trestle turn around
Cloudy this morning. Felt cool when I started, warm when I stopped. Ran north on edmund until I crossed over to the river road at 32nd. Saw the river for about a minute, peeking through the green. I miss being able to pay attention to the gorge, listening for rowers, admiring the river’s shine. Before crossing back over to the road, I glanced at one of the dirt trails leading into the gorge–so dark green and thick! You could get lost in there…and bit–lots of bugs near the gorge right now. They didn’t bother me while I was running, but they did last night during my evening walk with Scott and Delia.
yesterday’s rather ridiculous performance: super chill man on bike, singing
Speaking of last night, about halfway through our walk, we saw a man biking, nearing the top of a hill, just past the welcoming oaks. He was singing–what was he singing? a show tune or a love song or something like that–and had his hands resting on his knees while he was biking. He looked calm and chill and unworried about the fact that he was about to bike down a hill without having his hands on the handlebars. He looked rather ridiculous but his embracing of this ridiculousness was wonderful and delightful and brought me some joy. Usually I would judge this behavior as reckless, but he was so relaxed and ridiculous that all I could do was marvel at it. I wasn’t the only one. About a minute later, I heard some other people talking excitedly about him too. This idea of a “rather ridiculous performance” is a line from Mary Oliver’s “Invitation”: “I beg of you/do not walk by/without pausing/to attend to/this rather ridiculous performance.” Maybe I’ll try to make a list of the rather ridiculous performances I encounter/witness?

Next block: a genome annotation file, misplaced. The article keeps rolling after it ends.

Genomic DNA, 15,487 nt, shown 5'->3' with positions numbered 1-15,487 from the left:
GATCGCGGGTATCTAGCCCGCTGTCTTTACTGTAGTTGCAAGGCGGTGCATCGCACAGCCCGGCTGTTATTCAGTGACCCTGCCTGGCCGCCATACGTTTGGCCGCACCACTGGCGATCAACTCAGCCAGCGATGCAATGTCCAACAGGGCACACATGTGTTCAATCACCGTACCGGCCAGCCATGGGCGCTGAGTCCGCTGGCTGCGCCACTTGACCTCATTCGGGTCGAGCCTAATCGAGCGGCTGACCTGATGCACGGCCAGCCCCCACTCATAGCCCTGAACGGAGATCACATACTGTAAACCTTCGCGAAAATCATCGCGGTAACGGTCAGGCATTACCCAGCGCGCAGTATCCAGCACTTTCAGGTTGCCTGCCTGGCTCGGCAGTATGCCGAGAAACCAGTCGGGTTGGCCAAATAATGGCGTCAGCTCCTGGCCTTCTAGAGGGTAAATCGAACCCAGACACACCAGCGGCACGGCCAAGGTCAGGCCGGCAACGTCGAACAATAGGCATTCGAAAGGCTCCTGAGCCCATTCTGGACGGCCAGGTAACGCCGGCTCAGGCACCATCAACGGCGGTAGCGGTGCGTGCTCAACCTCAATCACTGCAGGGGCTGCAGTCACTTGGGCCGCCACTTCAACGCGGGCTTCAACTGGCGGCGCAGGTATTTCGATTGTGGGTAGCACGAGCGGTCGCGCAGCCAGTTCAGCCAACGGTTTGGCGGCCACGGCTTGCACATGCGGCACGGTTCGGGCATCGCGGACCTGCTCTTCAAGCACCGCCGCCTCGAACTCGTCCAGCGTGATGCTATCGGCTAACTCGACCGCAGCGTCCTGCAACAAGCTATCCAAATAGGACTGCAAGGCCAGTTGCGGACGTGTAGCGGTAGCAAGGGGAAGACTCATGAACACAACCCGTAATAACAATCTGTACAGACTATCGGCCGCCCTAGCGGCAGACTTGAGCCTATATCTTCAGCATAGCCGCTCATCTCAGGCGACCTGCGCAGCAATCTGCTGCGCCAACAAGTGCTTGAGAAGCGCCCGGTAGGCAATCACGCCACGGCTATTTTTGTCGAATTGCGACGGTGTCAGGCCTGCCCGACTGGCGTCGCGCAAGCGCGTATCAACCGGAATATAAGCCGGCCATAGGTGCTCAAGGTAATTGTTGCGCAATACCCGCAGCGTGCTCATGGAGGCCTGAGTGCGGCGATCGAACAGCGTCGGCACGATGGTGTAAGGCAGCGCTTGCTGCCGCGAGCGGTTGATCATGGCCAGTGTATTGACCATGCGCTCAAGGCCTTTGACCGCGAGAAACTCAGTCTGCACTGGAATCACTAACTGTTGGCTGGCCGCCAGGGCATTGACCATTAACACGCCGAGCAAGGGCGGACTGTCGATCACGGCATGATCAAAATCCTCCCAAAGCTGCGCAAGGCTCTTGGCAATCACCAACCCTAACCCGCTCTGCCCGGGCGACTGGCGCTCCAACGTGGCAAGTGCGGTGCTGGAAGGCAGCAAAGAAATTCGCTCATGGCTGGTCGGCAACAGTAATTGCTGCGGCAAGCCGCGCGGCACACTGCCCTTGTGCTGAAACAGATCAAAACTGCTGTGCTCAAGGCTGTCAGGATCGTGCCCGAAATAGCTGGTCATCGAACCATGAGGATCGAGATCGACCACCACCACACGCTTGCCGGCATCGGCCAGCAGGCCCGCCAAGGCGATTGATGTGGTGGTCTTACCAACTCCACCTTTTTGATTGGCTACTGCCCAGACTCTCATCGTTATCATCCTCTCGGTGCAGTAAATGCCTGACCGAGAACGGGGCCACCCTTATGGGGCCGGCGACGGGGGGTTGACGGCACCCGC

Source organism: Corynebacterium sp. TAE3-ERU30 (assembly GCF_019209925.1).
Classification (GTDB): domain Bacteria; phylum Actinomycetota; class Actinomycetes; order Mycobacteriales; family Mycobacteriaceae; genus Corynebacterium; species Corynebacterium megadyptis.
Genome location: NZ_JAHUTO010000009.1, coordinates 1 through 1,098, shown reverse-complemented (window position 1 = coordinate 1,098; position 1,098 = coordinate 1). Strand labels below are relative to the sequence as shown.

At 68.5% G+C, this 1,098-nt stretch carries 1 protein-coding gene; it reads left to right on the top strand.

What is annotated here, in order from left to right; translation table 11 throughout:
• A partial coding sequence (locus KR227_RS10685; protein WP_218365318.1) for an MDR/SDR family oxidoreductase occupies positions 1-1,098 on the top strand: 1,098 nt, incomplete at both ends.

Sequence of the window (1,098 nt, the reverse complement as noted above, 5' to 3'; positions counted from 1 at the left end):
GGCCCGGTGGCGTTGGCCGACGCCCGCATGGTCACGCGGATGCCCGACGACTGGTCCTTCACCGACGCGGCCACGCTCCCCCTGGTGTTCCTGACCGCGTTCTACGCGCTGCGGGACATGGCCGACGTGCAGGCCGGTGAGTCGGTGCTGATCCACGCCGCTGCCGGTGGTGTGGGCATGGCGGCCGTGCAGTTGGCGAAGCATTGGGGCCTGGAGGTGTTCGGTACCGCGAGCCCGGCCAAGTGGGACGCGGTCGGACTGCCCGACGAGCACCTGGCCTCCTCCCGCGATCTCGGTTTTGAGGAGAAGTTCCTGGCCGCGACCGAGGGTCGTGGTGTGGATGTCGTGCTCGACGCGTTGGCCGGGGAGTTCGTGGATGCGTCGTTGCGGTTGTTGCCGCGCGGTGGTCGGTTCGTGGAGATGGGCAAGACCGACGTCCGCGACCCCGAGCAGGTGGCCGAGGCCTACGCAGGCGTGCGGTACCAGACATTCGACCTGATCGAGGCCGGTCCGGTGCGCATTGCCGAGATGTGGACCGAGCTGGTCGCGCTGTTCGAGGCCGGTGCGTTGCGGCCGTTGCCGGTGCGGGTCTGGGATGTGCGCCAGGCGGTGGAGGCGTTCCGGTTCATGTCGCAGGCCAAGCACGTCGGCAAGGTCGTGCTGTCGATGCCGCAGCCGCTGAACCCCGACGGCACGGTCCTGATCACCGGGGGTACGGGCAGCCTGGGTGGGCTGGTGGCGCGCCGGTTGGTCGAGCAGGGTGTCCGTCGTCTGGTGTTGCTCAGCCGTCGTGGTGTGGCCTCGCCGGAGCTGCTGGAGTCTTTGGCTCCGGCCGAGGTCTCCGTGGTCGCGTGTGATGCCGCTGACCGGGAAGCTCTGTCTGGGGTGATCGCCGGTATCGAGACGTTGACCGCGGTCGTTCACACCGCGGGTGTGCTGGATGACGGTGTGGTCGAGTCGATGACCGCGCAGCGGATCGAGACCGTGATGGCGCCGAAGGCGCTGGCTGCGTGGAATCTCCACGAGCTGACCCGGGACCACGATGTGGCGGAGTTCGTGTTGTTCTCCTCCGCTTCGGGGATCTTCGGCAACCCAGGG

I recited “invitation” a few more times on my run. I did a better job of not getting distracted. I thought about the line, “you must change your life” and about how much (and sometimes how little) COVID-19 has changed my life. And I thought about how many of the changes have been less about will and more about letting go–staying home, doing “nothing,” listening. When I finished my run, I recited the poem into my phone. Listening back to it, I’m struck by my mistakes, especially my saying “competition” instead of winning. Winning sounds so much better rhythmically. Also, my choice to say “this” is a serious thing instead of “it” and “their” ridiculous performance instead of “this”.
I love Ours Poetica and I love this poem about aphids and foolishly telling off the nosy, stern older lady–“the town’s most successful corporate attorney’s mother”: